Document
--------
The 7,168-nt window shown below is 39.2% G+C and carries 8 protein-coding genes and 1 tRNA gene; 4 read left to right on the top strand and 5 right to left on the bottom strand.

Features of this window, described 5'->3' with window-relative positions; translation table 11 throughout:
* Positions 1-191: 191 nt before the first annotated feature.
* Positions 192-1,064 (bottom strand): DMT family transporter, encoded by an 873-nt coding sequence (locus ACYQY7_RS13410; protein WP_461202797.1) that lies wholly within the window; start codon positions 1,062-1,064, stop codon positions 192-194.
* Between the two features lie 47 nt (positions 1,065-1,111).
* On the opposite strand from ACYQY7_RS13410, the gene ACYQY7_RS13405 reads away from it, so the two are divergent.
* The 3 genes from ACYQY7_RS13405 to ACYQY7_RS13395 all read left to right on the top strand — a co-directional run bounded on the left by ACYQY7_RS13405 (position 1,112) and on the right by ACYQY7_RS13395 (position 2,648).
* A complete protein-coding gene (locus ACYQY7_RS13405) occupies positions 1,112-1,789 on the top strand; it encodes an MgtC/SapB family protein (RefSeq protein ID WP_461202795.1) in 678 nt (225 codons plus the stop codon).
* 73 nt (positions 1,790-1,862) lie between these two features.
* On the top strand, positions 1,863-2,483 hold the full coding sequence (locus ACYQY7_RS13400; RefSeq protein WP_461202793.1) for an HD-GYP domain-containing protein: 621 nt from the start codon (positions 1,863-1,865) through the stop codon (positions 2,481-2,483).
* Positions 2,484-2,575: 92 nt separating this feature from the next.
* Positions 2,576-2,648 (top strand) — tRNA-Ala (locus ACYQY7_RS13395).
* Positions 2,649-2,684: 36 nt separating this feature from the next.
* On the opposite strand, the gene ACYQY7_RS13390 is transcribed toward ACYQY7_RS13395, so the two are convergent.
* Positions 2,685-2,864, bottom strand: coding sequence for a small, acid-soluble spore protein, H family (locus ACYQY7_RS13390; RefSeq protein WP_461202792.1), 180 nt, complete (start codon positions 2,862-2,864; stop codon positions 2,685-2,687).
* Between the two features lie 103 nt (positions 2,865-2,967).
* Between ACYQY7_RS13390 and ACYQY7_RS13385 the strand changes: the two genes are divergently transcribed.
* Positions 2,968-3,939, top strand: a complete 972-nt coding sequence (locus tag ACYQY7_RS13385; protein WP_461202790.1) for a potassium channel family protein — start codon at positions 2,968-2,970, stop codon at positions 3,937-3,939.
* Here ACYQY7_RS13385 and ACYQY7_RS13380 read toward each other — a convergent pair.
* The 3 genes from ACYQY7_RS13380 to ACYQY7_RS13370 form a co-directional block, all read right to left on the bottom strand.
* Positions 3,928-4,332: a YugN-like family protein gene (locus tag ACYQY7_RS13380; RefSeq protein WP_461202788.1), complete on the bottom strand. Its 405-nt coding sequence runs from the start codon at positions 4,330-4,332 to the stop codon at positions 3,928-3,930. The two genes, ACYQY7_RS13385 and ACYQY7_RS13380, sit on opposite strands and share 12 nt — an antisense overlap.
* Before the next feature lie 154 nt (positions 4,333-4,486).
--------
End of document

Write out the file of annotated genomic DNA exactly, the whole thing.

The 7,168-nt window shown below is 39.2% G+C and carries 8 protein-coding genes and 1 tRNA gene; 4 read left to right on the top strand and 5 right to left on the bottom strand.

Features of this window, described 5'->3' with window-relative positions; translation table 11 throughout:
* Positions 1-191: 191 nt before the first annotated feature.
* Positions 192-1,064 (bottom strand): DMT family transporter, encoded by an 873-nt coding sequence (locus ACYQY7_RS13410; protein WP_461202797.1) that lies wholly within the window; start codon positions 1,062-1,064, stop codon positions 192-194.
* Between the two features lie 47 nt (positions 1,065-1,111).
* On the opposite strand from ACYQY7_RS13410, the gene ACYQY7_RS13405 reads away from it, so the two are divergent.
* The 3 genes from ACYQY7_RS13405 to ACYQY7_RS13395 all read left to right on the top strand — a co-directional run bounded on the left by ACYQY7_RS13405 (position 1,112) and on the right by ACYQY7_RS13395 (position 2,648).
* A complete protein-coding gene (locus ACYQY7_RS13405) occupies positions 1,112-1,789 on the top strand; it encodes an MgtC/SapB family protein (RefSeq protein ID WP_461202795.1) in 678 nt (225 codons plus the stop codon).
* 73 nt (positions 1,790-1,862) lie between these two features.
* On the top strand, positions 1,863-2,483 hold the full coding sequence (locus ACYQY7_RS13400; RefSeq protein WP_461202793.1) for an HD-GYP domain-containing protein: 621 nt from the start codon (positions 1,863-1,865) through the stop codon (positions 2,481-2,483).
* Positions 2,484-2,575: 92 nt separating this feature from the next.
* Positions 2,576-2,648 (top strand) — tRNA-Ala (locus ACYQY7_RS13395).
* Positions 2,649-2,684: 36 nt separating this feature from the next.
* On the opposite strand, the gene ACYQY7_RS13390 is transcribed toward ACYQY7_RS13395, so the two are convergent.
* Positions 2,685-2,864, bottom strand: coding sequence for a small, acid-soluble spore protein, H family (locus ACYQY7_RS13390; RefSeq protein WP_461202792.1), 180 nt, complete (start codon positions 2,862-2,864; stop codon positions 2,685-2,687).
* Between the two features lie 103 nt (positions 2,865-2,967).
* Between ACYQY7_RS13390 and ACYQY7_RS13385 the strand changes: the two genes are divergently transcribed.
* Positions 2,968-3,939, top strand: a complete 972-nt coding sequence (locus tag ACYQY7_RS13385; protein WP_461202790.1) for a potassium channel family protein — start codon at positions 2,968-2,970, stop codon at positions 3,937-3,939.
* Here ACYQY7_RS13385 and ACYQY7_RS13380 read toward each other — a convergent pair.
* The 3 genes from ACYQY7_RS13380 to ACYQY7_RS13370 form a co-directional block, all read right to left on the bottom strand.
* Positions 3,928-4,332: a YugN-like family protein gene (locus tag ACYQY7_RS13380; RefSeq protein WP_461202788.1), complete on the bottom strand. Its 405-nt coding sequence runs from the start codon at positions 4,330-4,332 to the stop codon at positions 3,928-3,930. The two genes, ACYQY7_RS13385 and ACYQY7_RS13380, sit on opposite strands and share 12 nt — an antisense overlap.
* Before the next feature lie 154 nt (positions 4,333-4,486).